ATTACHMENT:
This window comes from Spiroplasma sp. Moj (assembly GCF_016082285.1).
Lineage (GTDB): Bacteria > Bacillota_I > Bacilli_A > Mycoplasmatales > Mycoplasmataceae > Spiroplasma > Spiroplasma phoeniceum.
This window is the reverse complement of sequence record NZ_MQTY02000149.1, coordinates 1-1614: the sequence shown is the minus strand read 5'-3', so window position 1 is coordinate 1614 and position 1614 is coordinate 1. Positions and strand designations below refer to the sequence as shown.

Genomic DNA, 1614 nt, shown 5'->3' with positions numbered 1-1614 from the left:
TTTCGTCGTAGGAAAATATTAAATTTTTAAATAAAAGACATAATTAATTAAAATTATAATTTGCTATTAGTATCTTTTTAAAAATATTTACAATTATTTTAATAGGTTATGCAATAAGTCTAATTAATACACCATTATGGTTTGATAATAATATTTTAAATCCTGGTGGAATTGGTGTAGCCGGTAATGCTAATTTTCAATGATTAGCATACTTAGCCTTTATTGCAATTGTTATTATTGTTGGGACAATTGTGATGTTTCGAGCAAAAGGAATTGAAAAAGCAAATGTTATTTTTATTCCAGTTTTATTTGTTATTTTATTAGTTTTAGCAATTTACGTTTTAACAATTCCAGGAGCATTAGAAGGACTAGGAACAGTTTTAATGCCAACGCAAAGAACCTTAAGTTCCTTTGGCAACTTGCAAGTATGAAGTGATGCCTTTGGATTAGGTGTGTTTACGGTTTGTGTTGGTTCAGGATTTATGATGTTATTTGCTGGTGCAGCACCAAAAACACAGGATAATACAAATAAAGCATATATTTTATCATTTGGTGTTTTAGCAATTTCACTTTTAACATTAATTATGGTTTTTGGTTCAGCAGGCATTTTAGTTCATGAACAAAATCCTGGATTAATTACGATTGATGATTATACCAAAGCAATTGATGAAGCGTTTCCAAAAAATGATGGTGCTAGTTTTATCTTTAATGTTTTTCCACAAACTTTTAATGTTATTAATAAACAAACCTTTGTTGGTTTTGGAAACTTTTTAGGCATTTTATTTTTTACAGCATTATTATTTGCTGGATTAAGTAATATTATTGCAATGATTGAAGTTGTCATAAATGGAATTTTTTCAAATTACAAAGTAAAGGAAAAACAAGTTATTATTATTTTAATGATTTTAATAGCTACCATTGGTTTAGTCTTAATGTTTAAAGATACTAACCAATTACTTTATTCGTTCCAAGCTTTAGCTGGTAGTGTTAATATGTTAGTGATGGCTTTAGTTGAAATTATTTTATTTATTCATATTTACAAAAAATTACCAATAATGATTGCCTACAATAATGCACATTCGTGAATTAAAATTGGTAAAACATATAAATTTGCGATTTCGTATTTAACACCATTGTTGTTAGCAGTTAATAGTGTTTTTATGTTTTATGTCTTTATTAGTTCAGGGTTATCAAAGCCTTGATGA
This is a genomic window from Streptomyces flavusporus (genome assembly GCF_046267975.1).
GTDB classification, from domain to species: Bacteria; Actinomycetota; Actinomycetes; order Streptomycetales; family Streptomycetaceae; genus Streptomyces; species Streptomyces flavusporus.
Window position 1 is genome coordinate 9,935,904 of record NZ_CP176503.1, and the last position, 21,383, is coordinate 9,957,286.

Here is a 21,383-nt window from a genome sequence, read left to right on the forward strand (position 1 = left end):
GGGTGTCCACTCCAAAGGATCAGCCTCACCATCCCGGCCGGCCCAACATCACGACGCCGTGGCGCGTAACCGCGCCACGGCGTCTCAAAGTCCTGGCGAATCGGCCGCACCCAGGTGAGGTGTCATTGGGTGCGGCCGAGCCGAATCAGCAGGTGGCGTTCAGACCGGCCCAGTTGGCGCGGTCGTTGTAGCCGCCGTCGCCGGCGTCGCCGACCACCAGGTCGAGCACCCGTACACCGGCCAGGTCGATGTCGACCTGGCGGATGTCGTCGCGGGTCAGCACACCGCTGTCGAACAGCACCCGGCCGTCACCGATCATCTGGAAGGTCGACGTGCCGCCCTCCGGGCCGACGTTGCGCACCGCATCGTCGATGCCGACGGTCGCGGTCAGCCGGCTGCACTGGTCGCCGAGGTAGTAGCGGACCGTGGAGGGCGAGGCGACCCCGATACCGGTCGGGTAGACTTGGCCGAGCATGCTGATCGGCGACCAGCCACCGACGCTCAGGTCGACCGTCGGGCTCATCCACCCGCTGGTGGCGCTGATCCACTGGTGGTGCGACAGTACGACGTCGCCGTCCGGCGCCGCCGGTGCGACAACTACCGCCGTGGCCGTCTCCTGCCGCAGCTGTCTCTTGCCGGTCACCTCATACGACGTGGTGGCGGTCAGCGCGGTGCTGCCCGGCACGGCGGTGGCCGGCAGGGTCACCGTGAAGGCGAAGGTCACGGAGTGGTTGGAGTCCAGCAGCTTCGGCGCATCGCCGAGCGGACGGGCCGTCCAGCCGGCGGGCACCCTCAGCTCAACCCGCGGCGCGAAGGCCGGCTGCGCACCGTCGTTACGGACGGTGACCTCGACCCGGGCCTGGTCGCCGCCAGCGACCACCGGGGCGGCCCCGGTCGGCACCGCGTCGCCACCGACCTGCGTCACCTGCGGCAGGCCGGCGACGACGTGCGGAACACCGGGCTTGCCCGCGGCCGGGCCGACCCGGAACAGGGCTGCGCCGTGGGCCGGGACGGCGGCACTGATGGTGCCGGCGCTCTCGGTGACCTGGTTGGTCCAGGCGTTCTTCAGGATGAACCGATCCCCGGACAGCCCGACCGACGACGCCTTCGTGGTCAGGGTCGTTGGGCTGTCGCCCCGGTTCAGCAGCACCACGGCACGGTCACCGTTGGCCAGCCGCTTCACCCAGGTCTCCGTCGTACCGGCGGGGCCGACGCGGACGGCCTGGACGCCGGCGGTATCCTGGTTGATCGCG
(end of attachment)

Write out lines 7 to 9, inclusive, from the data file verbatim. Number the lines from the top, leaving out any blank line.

GTDB classification, from domain to species: Bacteria; Actinomycetota; Actinomycetes; order Streptomycetales; family Streptomycetaceae; genus Streptomyces; species Streptomyces flavusporus.
Window position 1 is genome coordinate 9,935,904 of record NZ_CP176503.1, and the last position, 21,383, is coordinate 9,957,286.

Here is a 21,383-nt window from a genome sequence, read left to right on the forward strand (position 1 = left end):